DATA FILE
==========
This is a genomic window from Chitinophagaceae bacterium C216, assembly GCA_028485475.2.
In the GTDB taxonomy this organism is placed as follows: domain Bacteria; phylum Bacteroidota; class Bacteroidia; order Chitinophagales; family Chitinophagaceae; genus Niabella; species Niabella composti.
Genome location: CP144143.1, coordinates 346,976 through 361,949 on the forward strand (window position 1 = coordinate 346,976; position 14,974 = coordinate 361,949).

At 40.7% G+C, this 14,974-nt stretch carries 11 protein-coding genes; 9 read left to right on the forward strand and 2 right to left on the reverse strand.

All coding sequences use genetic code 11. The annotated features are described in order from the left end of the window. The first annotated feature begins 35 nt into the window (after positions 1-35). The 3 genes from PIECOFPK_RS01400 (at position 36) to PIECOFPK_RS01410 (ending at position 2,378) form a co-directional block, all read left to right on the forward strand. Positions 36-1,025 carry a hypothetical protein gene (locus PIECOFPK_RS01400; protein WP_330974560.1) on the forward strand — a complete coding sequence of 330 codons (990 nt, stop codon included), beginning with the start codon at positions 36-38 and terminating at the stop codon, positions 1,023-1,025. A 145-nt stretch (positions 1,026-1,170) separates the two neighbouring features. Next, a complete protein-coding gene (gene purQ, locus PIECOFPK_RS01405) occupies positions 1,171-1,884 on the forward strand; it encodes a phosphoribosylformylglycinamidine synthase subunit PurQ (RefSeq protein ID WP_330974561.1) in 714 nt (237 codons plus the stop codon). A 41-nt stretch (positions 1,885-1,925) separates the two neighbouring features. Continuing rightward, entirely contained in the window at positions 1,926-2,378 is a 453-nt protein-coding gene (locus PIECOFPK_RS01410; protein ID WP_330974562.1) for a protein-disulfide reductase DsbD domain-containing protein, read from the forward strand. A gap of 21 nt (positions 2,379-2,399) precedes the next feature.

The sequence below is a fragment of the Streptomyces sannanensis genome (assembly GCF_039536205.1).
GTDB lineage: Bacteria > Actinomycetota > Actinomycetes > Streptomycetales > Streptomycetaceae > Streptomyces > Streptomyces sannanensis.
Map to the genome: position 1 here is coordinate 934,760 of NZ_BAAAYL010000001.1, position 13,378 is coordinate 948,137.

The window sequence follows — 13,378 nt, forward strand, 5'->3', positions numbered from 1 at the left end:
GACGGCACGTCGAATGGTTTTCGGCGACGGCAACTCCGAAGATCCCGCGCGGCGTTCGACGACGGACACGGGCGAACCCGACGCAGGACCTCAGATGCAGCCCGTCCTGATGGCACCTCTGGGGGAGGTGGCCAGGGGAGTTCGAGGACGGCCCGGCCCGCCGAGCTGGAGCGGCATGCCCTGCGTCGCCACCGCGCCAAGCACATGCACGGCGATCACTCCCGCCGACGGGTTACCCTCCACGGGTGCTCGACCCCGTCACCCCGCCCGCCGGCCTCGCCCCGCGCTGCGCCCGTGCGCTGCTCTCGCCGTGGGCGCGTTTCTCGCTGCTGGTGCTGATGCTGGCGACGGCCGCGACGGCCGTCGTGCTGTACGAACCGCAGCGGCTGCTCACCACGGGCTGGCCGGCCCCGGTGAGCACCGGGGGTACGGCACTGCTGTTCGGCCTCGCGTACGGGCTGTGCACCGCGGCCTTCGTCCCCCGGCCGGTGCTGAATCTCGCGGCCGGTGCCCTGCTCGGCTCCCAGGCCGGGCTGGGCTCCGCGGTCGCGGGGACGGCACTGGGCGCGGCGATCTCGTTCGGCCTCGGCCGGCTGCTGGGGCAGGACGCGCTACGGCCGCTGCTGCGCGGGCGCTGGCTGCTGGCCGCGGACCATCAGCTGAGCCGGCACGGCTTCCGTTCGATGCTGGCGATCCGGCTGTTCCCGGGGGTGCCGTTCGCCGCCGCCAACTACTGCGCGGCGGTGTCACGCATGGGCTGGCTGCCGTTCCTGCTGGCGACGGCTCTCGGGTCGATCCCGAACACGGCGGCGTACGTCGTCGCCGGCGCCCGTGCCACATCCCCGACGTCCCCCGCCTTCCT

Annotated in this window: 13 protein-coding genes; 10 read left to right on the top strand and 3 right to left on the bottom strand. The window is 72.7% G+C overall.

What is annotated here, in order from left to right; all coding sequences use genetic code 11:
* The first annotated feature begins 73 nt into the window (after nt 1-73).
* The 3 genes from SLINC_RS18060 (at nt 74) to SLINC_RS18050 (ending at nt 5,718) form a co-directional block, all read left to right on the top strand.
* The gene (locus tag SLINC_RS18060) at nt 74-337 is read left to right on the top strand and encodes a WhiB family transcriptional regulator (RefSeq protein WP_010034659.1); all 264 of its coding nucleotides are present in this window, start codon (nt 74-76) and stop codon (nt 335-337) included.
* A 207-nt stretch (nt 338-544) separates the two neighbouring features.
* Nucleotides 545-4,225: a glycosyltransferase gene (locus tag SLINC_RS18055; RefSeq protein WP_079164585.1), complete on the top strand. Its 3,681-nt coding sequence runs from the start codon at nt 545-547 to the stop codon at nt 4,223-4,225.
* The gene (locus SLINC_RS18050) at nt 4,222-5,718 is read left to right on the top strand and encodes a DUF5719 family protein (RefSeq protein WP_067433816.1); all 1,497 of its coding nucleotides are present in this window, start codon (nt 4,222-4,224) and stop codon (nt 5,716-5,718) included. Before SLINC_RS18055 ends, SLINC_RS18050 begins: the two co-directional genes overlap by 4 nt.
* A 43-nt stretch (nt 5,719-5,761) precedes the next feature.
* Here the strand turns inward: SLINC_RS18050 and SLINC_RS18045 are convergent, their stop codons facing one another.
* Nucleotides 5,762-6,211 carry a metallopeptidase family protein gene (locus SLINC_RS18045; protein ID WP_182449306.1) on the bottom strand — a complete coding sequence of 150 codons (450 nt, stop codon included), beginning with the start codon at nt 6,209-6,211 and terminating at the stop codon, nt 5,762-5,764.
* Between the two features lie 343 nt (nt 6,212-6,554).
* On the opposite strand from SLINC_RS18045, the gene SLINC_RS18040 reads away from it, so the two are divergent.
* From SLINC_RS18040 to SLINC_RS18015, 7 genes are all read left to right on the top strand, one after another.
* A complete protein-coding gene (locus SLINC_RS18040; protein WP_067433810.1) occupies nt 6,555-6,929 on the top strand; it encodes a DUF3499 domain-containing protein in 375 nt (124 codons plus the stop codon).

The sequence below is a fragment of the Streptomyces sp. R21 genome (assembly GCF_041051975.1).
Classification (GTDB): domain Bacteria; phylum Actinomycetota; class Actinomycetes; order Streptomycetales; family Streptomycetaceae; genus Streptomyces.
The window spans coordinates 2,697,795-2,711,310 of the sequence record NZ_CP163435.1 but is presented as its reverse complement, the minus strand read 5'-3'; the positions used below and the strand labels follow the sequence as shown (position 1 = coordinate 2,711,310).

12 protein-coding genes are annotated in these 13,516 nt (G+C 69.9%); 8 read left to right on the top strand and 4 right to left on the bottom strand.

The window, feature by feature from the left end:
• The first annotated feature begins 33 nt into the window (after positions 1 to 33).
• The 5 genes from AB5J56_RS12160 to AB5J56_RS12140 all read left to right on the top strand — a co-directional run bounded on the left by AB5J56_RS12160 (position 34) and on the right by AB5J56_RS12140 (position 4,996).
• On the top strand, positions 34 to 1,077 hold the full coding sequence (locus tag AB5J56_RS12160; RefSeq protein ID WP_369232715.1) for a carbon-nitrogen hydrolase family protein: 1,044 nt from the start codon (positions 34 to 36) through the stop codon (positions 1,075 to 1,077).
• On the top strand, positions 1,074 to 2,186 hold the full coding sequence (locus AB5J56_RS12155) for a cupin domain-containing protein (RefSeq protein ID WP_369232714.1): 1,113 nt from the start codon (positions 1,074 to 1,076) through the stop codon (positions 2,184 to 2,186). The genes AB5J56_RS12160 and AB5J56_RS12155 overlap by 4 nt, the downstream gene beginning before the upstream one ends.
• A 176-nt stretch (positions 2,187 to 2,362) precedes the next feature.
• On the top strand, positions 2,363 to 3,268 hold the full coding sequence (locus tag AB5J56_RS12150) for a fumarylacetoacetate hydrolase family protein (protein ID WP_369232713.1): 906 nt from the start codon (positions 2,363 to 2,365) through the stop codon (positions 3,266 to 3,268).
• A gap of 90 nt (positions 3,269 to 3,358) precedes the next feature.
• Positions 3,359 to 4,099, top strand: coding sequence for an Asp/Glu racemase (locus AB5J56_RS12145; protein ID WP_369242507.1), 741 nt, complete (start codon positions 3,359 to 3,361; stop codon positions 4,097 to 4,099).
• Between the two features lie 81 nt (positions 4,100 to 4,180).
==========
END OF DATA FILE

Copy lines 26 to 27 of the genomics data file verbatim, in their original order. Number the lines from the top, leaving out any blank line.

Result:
The sequence below is a fragment of the Streptomyces sp. R21 genome (assembly GCF_041051975.1).
Classification (GTDB): domain Bacteria; phylum Actinomycetota; class Actinomycetes; order Streptomycetales; family Streptomycetaceae; genus Streptomyces.